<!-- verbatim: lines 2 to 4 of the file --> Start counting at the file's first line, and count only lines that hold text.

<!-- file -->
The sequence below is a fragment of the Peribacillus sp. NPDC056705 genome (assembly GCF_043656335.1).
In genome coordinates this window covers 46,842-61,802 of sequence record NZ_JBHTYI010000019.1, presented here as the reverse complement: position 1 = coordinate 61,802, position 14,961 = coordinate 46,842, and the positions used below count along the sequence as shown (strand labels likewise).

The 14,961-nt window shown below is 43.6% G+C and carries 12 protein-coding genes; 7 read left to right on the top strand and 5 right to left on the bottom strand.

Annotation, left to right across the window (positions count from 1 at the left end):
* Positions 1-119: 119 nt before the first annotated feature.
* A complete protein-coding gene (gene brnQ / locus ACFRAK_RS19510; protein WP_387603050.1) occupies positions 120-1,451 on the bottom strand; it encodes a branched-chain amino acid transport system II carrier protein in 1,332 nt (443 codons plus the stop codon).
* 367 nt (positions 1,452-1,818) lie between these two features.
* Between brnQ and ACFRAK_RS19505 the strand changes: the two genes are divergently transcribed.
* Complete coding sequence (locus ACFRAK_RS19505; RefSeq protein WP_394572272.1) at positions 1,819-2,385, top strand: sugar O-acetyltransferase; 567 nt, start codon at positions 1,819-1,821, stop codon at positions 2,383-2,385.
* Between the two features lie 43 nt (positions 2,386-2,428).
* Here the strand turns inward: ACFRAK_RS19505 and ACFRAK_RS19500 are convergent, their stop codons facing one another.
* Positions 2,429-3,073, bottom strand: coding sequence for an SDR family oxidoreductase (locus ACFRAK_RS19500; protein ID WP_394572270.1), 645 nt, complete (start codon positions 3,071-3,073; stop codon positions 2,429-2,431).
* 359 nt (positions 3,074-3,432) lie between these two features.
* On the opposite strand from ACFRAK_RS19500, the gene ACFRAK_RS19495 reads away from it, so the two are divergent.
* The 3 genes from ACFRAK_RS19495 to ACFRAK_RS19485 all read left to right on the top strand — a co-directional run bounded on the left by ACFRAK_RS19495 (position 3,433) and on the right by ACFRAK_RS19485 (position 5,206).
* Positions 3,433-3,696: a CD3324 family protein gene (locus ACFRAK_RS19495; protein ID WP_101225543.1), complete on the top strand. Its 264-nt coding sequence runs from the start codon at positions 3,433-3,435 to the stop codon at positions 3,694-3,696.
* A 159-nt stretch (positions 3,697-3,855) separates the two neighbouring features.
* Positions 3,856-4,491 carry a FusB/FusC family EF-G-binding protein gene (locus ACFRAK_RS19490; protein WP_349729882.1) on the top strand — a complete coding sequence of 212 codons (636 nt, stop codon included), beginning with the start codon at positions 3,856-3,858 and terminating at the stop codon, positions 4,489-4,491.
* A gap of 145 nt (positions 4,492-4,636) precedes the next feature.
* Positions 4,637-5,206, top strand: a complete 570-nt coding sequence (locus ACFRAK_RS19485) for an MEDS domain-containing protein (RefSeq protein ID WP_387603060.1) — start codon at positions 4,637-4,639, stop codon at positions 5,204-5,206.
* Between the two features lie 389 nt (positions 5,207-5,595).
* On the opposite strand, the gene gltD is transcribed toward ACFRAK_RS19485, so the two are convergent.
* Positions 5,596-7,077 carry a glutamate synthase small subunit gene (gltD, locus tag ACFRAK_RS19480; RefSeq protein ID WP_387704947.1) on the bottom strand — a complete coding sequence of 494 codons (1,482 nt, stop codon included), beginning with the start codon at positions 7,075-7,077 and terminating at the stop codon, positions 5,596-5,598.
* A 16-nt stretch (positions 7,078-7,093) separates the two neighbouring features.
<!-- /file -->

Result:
In genome coordinates this window covers 46,842-61,802 of sequence record NZ_JBHTYI010000019.1, presented here as the reverse complement: position 1 = coordinate 61,802, position 14,961 = coordinate 46,842, and the positions used below count along the sequence as shown (strand labels likewise).

The 14,961-nt window shown below is 43.6% G+C and carries 12 protein-coding genes; 7 read left to right on the top strand and 5 right to left on the bottom strand.

Annotation, left to right across the window (positions count from 1 at the left end):